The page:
Monday, September 5, 2011

One Month in the Holy Land

By Evan Barton

I arrived in Israel about a month ago, just before the Jewish holiday of Tisha B'Av. I spent my first few days in the region in West Jerusalem, where most stores and restaurants observe the Jewish holidays and the religious strictures concerning work and food. While in Jerusalem I stayed in a hostel, and the staff there told guests to make sure they had enough food for the day because most restaurants would be closed. I had never heard of the holiday, although a retired teacher from Queens - who was also staying at the hostel - filled me in: Tisha B'Av commemorates the destruction of the First Temple and the Second Temple, the last of which fell in 70 AD.

One of the benefits of being here has been the ability to witness the extent that religion affects society as a whole. Regardless of whether you are secular or observant, events from the ancient past bear significance on people's identity and culture.

The organization I am working for provides coverage on Palestinian issues and events in the Palestinian-Israeli conflict. Although it is officially based in Jerusalem, the editorial office is in Ramallah, which is a few miles north of Jerusalem in the West Bank. Since the Oslo peace agreements, Israeli citizens have been discouraged from going into Palestinian-controlled "Area A" towns in the West Bank, so Ramallah-bound travelers often have to go to Damascus Gate in the Old City of Jerusalem to find a taxi or shuttle-bus that can go through Qalandiya checkpoint and into the city. Sometimes taxis only go as far as the separation wall, forcing travelers to go through the checkpoint and search for transportation on the other side. Fortunately, on my way to Damascus Gate I found a taxi willing to take me all the way to Ramallah. It was expensive although I had so many bags that loading them onto a cramped shuttle-bus would have been too much of a hassel -- I was pretty happy with the deal.

Once in Ramallah, I realized that Ramadan was well underway in the West Bank. During the month of Ramadan, observant Muslims are required to fast from from dawn until dusk -- a difficult task during summer time. A lot of Muslims I have met here did not observe the fast, although the holy month affects everyone to some degree. Most restaurants and many convenience stores close during the day, and you cannot eat or drink anything in the streets. Even if you are Christian, people see it as really disrespectful to eat or drink in public during Ramadan -- and if you do they will have no qualms calling you out on it.
About half of my office was fasting, so it seemed a little rude to eat a lot during work. I never fasted, although I ended up eating more than average for breakfast and dinner, and less for lunch.

One of the issues in the conflict is that both the Palestinian and Israeli governments want their capital in Jerusalem. Following the 1967 War, however, Israel annexed East Jerusalem into Israel (this is a big sticking point in international relations between Israel and other nations, with Obama reaffirming the American position that Israel should return to the pre-1967 borders), so the Palestinian Authority is effectively based in neighboring Ramallah.
In addition to the government, a lot of NGOs and businesses are based here, and there is a college in the neighboring town. People from all over the West Bank commute to the city or have moved here permanently because of their jobs. The standard of living is higher in Ramallah than in many other parts of the West Bank, although food and housing tends to cost more than in other places.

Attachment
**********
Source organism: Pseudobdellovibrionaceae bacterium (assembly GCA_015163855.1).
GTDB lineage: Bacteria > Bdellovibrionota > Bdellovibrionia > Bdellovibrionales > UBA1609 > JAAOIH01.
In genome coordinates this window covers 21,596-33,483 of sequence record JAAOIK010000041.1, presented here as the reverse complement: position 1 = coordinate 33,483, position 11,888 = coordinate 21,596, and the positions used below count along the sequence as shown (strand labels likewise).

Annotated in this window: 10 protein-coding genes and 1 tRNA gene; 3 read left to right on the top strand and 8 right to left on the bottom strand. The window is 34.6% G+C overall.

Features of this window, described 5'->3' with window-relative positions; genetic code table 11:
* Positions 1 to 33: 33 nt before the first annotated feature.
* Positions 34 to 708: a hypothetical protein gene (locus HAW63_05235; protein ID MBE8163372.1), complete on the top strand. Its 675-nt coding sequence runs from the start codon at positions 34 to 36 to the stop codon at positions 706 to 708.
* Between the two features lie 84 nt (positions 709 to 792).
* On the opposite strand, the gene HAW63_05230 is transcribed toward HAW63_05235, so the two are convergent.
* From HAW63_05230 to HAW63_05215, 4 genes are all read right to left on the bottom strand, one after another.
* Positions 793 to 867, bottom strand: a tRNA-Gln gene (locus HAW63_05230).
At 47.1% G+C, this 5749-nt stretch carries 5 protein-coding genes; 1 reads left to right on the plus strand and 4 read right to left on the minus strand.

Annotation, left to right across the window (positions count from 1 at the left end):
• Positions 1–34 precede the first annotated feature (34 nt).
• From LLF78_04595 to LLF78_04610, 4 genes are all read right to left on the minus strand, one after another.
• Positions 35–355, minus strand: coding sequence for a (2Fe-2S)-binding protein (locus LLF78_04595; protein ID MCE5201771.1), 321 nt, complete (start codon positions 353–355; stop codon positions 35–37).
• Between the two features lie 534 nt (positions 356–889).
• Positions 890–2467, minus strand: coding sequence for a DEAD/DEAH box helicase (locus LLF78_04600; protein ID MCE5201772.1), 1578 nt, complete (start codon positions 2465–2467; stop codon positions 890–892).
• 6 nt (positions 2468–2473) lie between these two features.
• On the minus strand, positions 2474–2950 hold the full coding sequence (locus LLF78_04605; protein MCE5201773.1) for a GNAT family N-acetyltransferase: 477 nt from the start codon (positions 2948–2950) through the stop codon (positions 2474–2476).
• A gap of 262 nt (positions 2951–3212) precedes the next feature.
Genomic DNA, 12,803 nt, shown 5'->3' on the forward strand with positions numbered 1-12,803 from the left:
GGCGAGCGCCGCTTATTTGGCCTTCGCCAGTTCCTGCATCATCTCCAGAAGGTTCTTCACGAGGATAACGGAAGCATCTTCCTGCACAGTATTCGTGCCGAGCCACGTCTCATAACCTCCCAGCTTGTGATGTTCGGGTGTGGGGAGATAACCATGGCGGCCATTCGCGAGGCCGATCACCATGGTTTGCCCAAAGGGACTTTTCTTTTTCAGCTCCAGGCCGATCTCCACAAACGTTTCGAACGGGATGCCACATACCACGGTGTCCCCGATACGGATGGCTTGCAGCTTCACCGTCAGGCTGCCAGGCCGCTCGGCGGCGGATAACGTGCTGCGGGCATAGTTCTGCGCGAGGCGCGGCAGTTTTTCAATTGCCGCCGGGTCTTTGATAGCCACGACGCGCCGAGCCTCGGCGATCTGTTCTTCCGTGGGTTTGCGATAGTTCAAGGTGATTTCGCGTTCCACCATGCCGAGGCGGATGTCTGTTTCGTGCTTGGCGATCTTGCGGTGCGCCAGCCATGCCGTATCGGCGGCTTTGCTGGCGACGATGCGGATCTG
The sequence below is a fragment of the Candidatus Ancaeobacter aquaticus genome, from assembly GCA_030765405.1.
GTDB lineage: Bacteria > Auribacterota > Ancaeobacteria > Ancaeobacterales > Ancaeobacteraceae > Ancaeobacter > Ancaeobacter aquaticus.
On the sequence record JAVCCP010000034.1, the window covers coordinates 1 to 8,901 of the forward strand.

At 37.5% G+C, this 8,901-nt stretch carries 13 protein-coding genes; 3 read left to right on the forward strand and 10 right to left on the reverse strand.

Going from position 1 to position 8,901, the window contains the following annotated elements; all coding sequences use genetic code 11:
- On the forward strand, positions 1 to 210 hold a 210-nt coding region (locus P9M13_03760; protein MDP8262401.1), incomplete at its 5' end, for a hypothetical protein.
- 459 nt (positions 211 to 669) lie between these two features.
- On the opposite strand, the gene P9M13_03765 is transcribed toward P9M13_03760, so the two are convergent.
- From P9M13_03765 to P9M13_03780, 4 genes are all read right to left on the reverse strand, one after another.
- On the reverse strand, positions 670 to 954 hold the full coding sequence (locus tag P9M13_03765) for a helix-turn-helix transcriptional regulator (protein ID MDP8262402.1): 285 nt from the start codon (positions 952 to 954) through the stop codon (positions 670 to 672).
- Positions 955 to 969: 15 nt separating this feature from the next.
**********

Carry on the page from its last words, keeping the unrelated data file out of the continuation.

Despite the relatively cosmopolitan vibe in the city, one big difference between Ramallah and Jerusalem is that there is no bus transportation within the city. Ramallah is much smaller than Jerusalem of course, although the Israeli cities I have visited all have fairly extensive bus systems traveling between cities and stopping at points within the city. In Ramallah, there are buses that take people to more distant points in the West Bank, although people traveling to Ramallah from nearby cities take the "service," which is a van-sized shuttle that fits about 10 people inside of it. Traveling within Ramallah, you have to take the "taxi service," which travels from outlying areas to the center of town. The price is less than a dollar USD although the taxi drivers invariably take four passengers in the car. It is a cramped way to travel - especially if you are the middle - but it gets you close to where you need to go for much less than a private taxi.

Israel has attracted a lot of international attention in the past few weeks, with the bus bombing in the Negev, Israel's retaliation resulting in the death of 5 Egyptian soldiers, "social justice" protests in Tel Aviv and other cities around the country, Palestine's UN bid to become a unified nation, and the increased tension between Israel and Turkey following Israel's unwillingness to apologize for the deaths of several Turkish citizens on the"Freedom Flotilla" to Gaza in May 2010. Turkey expected an apology following a UN commission's report finding the military's use of force in boarding the flotilla "excessive."

The JMCC uses a newswire to publish a lot breaking news, so I have been doing a mixture of some breaking news, along with updating background articles on the website and writing up smaller events and less time-sensitive stories.*

With so many things happening at once, you never really know what is going to happen next or how it will all turn out. People here are fond of making guesses, however, and I have found both Jews and Arabs in the region are quick to give their opinion regarding the conflict. This is definitely an interesting place for journalism.

*Here are two examples of stories I have written over the past few weeks
Protest at Qalandiya checkpoint:

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